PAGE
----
STEP 1 – PREPARE FOR AUDIT

WATCH – the FORS Auditor video

The following video provides an initial insight into a FORS audit and the set processes to be followed.


READ – the FORS Standard

The FORS Standard sets out the requirements you need to meet in order to successfully pass your Bronze audit.

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ATTEND – ‘Going for Bronze’ workshop

If you are preparing for your Bronze audit, the ‘Going for Bronze’ workshop is a great place to start.

If you are an accredited operator preparing for your re-approval audit you may also find it useful to attend the workshop to refresh your knowledge of the FORS Standard.

    Going for Bronze workshop

READ – the top five most common reasons for audit failures

To fully prepare for your audit, take a look through the most common reasons why operators do not pass their audits.

 Requirement  Reason for failure  Top Tip
 D4 Professional Development  Failure to provide the required mandatory training courses and produce a professional development plan for all staff.
  • Put in place a training plan for all transport staff, not just drivers
  • Make sure that the plan outlines the type of training needed – this is to include approved courses and when the courses are require to be delivered
  • Use toolbox talks and Driver CPC training (if in scope) as evidence of ongoing professional development. To access, the FORS Toolbox Talks, please click here
 D7 Driver Fitness and Health  Failure to complete the mandatory six monthly eyesight checks and/or failing to have a system in place where employees have the ability to report illness/ailments or medication that may affect their ability to drive (including physical and mental impairment and the use of prescribed and non-prescribed medication).
  • Carry out eyesight checks at a distance of 20 metres
  • Ensure the checks are conducted by a member of the transport team or person responsible for health and safety
  • Make sure your eyesight check register includes: the driver’s name, date of the check, name of the person carrying out the check, number plate used, ‘pass’ or ‘fail’ and details of any follow on actions
  • In your driver fitness and health policy, include a procedure that requires drivers to notify the fleet operator of health issues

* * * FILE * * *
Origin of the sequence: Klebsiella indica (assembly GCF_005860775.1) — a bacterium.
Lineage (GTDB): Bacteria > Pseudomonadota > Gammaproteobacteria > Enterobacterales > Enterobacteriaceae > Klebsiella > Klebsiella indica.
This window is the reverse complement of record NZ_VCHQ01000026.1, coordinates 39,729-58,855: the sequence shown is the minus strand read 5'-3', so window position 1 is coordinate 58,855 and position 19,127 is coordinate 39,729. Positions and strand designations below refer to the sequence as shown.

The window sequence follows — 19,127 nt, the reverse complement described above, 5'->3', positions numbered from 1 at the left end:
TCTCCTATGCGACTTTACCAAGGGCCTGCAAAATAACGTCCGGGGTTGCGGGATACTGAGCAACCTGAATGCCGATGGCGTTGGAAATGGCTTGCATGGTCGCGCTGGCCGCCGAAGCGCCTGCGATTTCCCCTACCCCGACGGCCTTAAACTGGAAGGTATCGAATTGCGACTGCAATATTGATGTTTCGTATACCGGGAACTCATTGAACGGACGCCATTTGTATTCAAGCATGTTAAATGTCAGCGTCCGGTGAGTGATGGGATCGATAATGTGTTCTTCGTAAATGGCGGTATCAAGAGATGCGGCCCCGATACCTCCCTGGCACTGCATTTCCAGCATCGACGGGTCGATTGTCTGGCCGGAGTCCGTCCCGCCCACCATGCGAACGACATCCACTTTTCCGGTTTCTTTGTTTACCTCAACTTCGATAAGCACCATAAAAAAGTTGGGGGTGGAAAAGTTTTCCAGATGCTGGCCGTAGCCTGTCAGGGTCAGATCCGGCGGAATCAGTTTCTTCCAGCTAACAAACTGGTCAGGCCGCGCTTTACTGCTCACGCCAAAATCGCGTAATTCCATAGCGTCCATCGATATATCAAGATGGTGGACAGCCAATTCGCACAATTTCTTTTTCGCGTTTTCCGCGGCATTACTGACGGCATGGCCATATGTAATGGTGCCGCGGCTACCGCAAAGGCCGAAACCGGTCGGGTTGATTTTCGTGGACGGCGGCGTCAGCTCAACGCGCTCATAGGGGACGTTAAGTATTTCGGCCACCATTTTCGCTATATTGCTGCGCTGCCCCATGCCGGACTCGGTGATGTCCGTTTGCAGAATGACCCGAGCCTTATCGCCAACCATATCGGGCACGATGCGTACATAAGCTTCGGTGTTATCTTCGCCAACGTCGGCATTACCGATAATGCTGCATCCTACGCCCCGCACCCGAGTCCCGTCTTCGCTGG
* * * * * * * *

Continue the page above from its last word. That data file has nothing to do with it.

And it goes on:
D2 Driving Standards  Failure to have a written driving standards policy. Alternatively, one is in place but does not cover the company’s business in an appropriate manner. In addition, operators are failing to provide drivers with access to a most recent copy of the Highway Code.
  • Make sure your driving standards policy covers all company, manager and driver responsibilities
  • Ensure your policy is subject to a regular management review to ensure that emerging issues in driving standards are addressed
  • Place particular emphasis on vulnerable road users
  • Make sure drivers sign a declaration stating they have read and understood the company policy on driving standards (be sure to re-brief them following any update or on an annual basis)
  • Remember you need to demonstrate that all drivers have access to a copy of the most recent Highway Code (FORS members can obtain a copy of the Highway Code at a discounted rate here)
 O4 Engine Idling  The company does not have a written anti-idling policy in place and in operation.
  • Ensure an anti-idling policy is written to suit your business and that it is read and understood by all drivers
  • Educate the transport staff about the cost of fuel to the business and the environmental impact of excessive engine idling
  • If you have telematics, these can be used to determine instances of engine idling (with or without PTO engaged)
  • Coach operators should instruct their drivers to turn off the engine when loading/unloading etc
 V1 Inspection and Maintenance Plan  Inspection and maintenance plans are not being managed in a way that allows operators to ensure that vehicles, trailers, equipment and related machinery have planned and proactive maintenance systems in place so they operate safely, legally and efficiently.
  • Ensure that 15 months of historical records are available and periodic maintenance and inspections are programmed six months in advance
  • Ensure that a maintenance plan is used, ie wall chart or electronic and show that it accounts for all vehicles held, for at least six months into the future
  • Record if specialist equipment such as brake test equipment etc are inspected, calibrated, serviced in accordance with the servicing schedule

PREPARE – evidence

On the day of the audit, the auditor is required to see evidence of the systems and policies you have in place to manage each of the requirements set out in the FORS Standard. You will also be asked to demonstrate how you ensure your employees are aware of and adhere to the processes you have in place. Some examples of the type of records you will be asked to share are driver’s eyesight checks, fitment of vehicle safety equipment, evidence of driver licence checks, risk assessments and vehicle maintenance plans.

To help you prepare for your audit, we’ve put together some examples of the documents that the auditor is required to see (list not exhaustive):

COMPLETE – audit self-assessment

To ensure you are fully prepared for your audit complete the ‘audit self-assessment’ to confirm that you have all the processes in place before requesting your audit.

    Audit self-assessment